The Feeling Of Needing To Make Everyone Happy

The Feeling Of Needing To Make Everyone Happy

And Why It's Nonsense

Simply stated, the concept of needing to make everyone happy is putting everyone else before yourself in a more drastic way. It sounds selfless, right? It’s because it is. But, while you’re trying to be the good guy, your conflicted feelings of who to please and the difficulty of keeping peace eats you alive. Your happiness should always come first, but it’s easier said than done. Here’s why that feeling to please everyone is nonsense, and why making yourself happy is the most necessary.

If you aren’t sure if you are trying to make everyone happy, you can ask yourself a few questions.

Who are you living life for?

If the answer is anyone but yourself, you have a problem. It’s okay to say you live your life inspired by someone, but it’s different when you act because you think a specific person would want to act that way, or you behave just to receive approval from someone. Are you pursuing a career path just because someone asked you to? Did you design your apartment based on your grandma’s wishes? When you decide to do things for yourself, it’s allowing you to learn more about yourself and focus on your true wishes. No matter what, you’ll always have yourself in the end.

What actions have you taken to benefit yourself?

Okay, so maybe you wore a dress that your mom likes, or you ate something that your aunt insisted tasted amazing but was the opposite. If you are doing this on a repeated basis, you’re not benefiting yourself, you’re only benefiting those around you. Of-course, it’s easier to say yes, but when it becomes a pattern of substituting your own wishes to save some hurt feelings, it has gone too far.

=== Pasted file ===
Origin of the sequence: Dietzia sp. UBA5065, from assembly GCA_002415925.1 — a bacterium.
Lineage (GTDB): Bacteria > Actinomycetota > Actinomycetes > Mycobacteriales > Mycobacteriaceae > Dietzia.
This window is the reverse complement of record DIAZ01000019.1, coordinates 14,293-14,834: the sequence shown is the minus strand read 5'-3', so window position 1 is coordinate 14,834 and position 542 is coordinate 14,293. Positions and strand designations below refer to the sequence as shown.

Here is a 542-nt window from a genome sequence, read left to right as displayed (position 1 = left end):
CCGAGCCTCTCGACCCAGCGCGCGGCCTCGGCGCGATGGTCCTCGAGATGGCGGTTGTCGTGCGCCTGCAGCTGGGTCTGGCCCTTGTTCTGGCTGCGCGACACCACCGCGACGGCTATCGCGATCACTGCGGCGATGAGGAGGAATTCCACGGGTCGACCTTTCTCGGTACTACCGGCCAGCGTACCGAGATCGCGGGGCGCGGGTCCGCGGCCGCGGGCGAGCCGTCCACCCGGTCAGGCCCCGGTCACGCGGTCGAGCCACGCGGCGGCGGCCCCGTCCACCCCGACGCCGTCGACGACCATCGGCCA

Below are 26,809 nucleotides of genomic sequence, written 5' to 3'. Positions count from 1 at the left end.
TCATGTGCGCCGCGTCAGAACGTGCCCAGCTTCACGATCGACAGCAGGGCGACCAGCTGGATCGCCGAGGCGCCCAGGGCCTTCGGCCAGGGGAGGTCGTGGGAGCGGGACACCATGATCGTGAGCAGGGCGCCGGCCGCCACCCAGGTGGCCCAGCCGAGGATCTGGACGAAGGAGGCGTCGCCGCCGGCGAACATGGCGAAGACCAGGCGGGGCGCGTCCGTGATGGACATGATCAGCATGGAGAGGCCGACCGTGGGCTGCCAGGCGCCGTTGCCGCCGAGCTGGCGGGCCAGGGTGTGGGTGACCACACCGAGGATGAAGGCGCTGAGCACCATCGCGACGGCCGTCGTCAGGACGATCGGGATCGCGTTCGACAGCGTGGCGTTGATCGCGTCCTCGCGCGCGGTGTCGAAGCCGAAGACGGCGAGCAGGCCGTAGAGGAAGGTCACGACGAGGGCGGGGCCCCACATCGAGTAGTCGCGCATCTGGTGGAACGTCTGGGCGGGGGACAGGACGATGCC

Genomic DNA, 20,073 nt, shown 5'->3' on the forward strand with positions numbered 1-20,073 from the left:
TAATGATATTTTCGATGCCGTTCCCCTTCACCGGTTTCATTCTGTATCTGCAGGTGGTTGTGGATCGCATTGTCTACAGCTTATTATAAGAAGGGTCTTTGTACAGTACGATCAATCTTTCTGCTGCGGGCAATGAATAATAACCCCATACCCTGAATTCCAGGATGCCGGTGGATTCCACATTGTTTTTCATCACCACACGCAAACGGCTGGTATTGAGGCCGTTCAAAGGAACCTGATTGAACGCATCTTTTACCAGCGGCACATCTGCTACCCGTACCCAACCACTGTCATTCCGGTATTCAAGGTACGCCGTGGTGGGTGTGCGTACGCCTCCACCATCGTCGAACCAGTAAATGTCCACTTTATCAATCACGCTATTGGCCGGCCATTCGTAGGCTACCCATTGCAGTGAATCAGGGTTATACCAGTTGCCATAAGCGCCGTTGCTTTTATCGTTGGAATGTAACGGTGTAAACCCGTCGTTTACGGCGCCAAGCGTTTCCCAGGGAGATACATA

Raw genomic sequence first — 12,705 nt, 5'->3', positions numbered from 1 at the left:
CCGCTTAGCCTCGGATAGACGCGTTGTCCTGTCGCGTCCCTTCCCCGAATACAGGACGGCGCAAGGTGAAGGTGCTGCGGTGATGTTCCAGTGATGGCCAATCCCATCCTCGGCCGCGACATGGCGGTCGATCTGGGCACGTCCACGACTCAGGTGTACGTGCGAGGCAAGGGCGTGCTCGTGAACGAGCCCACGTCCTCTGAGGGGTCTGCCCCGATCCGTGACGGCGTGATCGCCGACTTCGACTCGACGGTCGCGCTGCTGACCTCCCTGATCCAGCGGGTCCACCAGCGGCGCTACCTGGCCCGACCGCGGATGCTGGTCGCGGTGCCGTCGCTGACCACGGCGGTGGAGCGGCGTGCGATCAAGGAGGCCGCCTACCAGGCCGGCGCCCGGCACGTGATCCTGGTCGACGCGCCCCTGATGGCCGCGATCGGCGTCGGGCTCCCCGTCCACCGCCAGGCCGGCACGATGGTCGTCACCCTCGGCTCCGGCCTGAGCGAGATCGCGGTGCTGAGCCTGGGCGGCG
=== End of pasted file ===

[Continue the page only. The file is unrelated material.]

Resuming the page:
Are you a “yes” person?

Do you consistently say yes, no matter how loaded the task? Are you afraid of letting people down? Maybe it’s at work, or maybe it’s with your professors. You want to do everything you possibly can, but, you can only do so much. Did your parents ever use the analogy “well, if ‘(name)’ told you to jump off a bridge, would you do it?”. It’s the same idea. You can’t say yes to everything. It’s unhealthy.

The only person you need to worry about making happy is yourself. Not everyone is going to approve of what you do, and that is okay. You don’t need to make everyone happy. If you live your life trying to make everyone else happy, just like I admittedly still do, (I’m in recovery), you’ll drive yourself crazy. It’s almost like an addiction, it’s hard to stop. It’s a trait you can’t just get rid of. I can name a lot of reasons I’m happy, based on things that have happened, or people I’ve met; so can you. I recently found myself the happiest when I stopped caring about what people were going to say. I made a decision, and I ignored the negative things people said. I promise you, the moment I did that, I’ve never been better.

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Being An Empath Is Not Always Fun And Games

Really, it's exhausting most of the time.

Being an empath is something that I pride myself in. In case you the reader does not know, an empath is basically someone who is able to read and understand people just by watching their actions. We absorb these emotions, with our own moods becoming sour after conversing with someone who has had a bad day or becoming equally excited as your best friend after finding out that they got the job that they applied for. Being an empath is something that I truly appreciate about myself, as it helps me understand people and their situations without getting extremely nosy, and I can also come up with better ways to help others.

Sometimes though, being an empath is not all it is cracked up to be.

Have you ever had a best friend come crying to you, but cannot help them in any way? I have several friends who I cannot stand to see cry. Even the slightest tear has me crying right along with them, and I want to do anything I can to help them out and help them feel happy again. However, have you ever been in the situation where you cannot help your friend in any way? This happens to me especially with my friends back home while I am at school. There is nothing I can do but sit with them and feel the same sadness that they are feeling, even when I don’t have any reason to feel this way.

I get so invested in the feelings others that sometimes, I tend to get my emotions confused with the emotions of others. For example, a friend could be over in my room venting to me about some professor they are mad at, and then they will leave. Hours later, I will feel a surge of frustration from this situation, but I will be confused about why I feel this way. Later I will figure out it is leftover frustration from my friend's situation, but the unknown frustration is puzzling and confusing for however long it lasts.